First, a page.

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Thousands of state workers stay home as part of governor's furlough program

The program shuts DMV offices but allows some agencies to function. Schwarzenegger says it will save $1.3 billion over the next 17 months, but some workers and officials question that figure.

February 07, 2009|Michael Rothfeld, Patrick McGreevy and Joanna Lin

SACRAMENTO AND LOS ANGELES — Thousands of state workers stayed home without pay Friday, closing Department of Motor Vehicles offices but allowing some agencies to function on Day One of Gov. Arnold Schwarzenegger's mandatory furlough program.

"I studied a lot for this test," said a disappointed Anthony Martinez, 17, of Los Angeles, who skipped classes at Belmont High School to take the written test for a driver's learning permit, only to find out the DMV office near USC was closed.

Under the program, about 238,000 workers are required to take two days off per month without pay. For most employees, those days are the first and third Fridays of the month, but it was unclear how many workers actually were off the job. Some departments brought workers in for the day without pay, ordering them to take a day off later.

"We're working -- we're just not getting paid for today," said Claudia Portillo, a receptionist at the Unemployment Insurance Appeals Board office in downtown Los Angeles.

Lawmakers and the governor have so far failed to reach a deal on how to close the nearly $42-billion deficit projected by the middle of next year. An agreement continued to elude them Friday.

Schwarzenegger's administration said the furloughs would save $1.3 billion over the next 17 months, but some workers and officials have questioned that figure, arguing that the resulting overtime and lost federal dollars in some services could end up costing at least as much as the furloughs save.

The nonpartisan Legislative Analyst's Office warned that such 24-hour facilities as prisons and mental hospitals, which already are short-staffed and paying substantial overtime, probably will not save the state money by forcing workers to take unpaid days off.

LaRae Bustamante, furloughed from her job processing disability claims at the Department of Social Services headquarters in Sacramento, questioned how keeping her from her federally funded work would save the state money.

"It's ridiculous," Bustamante said. "It's blowing up the house when the roof needs fixing. My disabled clients are going to have to go two days a month without their cases being worked on."

Roland Becht, a DMV field representative in Sacramento and a member of his union's bargaining team, said some DMV workers were brought in on the Martin Luther King Jr. state holiday, earning extra pay, to process registrations and licenses in anticipation of Friday's furlough.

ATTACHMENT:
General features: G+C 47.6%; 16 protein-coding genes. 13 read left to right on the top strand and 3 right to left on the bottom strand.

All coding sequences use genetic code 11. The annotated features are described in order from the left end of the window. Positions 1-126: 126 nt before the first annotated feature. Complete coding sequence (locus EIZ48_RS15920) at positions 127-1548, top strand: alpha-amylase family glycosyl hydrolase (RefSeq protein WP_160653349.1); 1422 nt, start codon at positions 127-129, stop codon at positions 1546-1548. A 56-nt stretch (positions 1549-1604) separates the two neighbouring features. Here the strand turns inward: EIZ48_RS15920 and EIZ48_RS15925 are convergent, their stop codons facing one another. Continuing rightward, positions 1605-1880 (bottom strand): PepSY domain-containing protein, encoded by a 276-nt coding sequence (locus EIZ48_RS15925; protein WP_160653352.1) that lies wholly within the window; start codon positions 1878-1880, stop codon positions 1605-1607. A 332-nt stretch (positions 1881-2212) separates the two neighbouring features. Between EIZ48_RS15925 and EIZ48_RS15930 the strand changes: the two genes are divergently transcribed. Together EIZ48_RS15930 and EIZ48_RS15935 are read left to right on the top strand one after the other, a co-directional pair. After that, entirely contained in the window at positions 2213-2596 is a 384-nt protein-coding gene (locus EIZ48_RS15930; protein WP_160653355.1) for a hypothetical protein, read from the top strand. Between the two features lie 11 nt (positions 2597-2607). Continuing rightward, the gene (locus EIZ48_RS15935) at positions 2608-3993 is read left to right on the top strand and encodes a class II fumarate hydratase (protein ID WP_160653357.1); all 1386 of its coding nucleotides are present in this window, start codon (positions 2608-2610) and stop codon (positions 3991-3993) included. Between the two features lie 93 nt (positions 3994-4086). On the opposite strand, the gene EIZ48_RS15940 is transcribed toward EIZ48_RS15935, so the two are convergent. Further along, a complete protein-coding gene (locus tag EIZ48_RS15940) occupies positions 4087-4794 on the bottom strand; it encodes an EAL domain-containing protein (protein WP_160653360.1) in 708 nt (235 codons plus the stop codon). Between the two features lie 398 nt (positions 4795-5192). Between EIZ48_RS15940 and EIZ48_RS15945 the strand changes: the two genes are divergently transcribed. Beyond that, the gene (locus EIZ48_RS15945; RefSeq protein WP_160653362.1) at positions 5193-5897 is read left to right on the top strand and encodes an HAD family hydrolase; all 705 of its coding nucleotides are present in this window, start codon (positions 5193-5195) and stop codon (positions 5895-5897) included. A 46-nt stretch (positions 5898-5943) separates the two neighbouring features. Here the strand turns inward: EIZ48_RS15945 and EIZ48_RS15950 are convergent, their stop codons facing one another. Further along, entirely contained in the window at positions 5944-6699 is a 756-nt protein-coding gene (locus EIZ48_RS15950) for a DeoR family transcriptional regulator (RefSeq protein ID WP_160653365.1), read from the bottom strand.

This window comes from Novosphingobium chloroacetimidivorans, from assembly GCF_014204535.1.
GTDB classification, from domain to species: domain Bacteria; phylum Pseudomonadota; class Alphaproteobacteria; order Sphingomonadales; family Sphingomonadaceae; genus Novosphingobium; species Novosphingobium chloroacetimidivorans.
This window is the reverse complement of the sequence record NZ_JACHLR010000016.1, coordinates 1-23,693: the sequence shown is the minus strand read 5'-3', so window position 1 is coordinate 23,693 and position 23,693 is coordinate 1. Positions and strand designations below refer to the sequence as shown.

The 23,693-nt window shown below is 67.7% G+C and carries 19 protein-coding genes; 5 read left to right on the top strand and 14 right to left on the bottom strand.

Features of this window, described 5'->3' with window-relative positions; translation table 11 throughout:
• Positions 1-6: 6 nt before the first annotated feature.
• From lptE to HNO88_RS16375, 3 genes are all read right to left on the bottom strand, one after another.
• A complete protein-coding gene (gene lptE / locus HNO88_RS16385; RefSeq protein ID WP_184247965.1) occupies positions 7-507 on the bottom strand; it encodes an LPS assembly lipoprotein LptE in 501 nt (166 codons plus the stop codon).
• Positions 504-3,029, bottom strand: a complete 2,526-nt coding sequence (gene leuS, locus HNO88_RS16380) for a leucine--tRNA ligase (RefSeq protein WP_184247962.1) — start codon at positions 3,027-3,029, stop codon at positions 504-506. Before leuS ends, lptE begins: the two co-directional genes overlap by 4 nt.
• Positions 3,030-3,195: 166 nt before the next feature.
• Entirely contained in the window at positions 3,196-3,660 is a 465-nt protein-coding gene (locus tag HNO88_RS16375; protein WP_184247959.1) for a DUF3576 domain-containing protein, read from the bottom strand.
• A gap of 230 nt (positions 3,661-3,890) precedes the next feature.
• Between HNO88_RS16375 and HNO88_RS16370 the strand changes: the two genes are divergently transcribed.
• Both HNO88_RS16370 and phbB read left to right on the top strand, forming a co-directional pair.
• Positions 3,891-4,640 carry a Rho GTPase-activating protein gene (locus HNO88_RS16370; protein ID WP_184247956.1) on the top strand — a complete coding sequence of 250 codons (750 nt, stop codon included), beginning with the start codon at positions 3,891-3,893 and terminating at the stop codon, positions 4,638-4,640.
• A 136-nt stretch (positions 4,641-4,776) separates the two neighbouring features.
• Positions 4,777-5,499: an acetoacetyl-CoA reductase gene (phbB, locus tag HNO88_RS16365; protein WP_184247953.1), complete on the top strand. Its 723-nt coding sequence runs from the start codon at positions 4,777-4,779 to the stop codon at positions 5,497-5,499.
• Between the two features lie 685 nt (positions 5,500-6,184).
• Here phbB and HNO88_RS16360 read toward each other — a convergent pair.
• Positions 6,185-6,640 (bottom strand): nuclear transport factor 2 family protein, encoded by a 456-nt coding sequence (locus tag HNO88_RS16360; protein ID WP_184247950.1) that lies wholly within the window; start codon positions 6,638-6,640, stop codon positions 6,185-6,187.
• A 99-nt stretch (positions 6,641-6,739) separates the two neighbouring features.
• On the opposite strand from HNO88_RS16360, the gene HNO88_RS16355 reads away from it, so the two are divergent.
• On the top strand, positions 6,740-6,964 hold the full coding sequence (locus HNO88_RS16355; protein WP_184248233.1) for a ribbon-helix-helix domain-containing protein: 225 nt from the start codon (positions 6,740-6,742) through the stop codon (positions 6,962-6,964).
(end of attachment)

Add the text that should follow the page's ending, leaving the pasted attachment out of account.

Officials of state employee unions continued negotiating Friday with the governor's office in an effort to roll back the furloughs, saying there are better ways to save money. Administration officials said they are open to making changes that would save money. Californians are nearly evenly split on their views of the program, a recent poll by the Public Policy Institute of California found. Roughly 49% of residents opposed the furloughs and 45% approve, the poll found.

Some of the employees subject to furlough days are not required to take them on the first and third Fridays. Public safety workers, including California Highway Patrol officers, will take their unpaid leave under different arrangements to keep vital services operating. Franchise Tax Board employees and Fish and Game enforcement workers also are among this group.

In addition, employees of all eight statewide elected officials, except the governor, are not subject to the furlough program. These include employees of the secretary of state, treasurer and insurance commissioner, among others.

The effect of the furloughs played out in different ways throughout California.

Downtown Sacramento, dominated by state office buildings, was largely empty Friday. It was smooth sailing on the typically clogged freeways leading into the city, and some of the shops and restaurants that rely on state workers didn't even bother to open.

But at the Ronald Reagan State Building in downtown Los Angeles, nearly every service was up and running, including the child-care center and the cafeteria. The building houses many of the services currently not subject to the furlough program, such as the secretary of state and the Franchise Tax Board, and some whose employees will take different unpaid days off.

Some state agencies closed only some of their services Friday. For instance, the Workers Compensation Appeals Board and the Division of Workers Compensation offices were closed, but the state Compensation Insurance Fund was open.

Nowhere were Californians more affected than at the approximately 180 DMV offices. The agency, on average, processes 136,000 vehicle registrations and 35,000 driver's licenses per day, said spokesman Mike Marando.

In San Francisco, dozens of people stopped by the DMV office, only to find signs on the doors saying the office was closed.

Jose Lara, 45, a San Francisco house painter who arrived to register his car, was annoyed to find that he would have to come back another day.

"I don't understand why it's closed," he said. "The DMV makes a lot of money every day."

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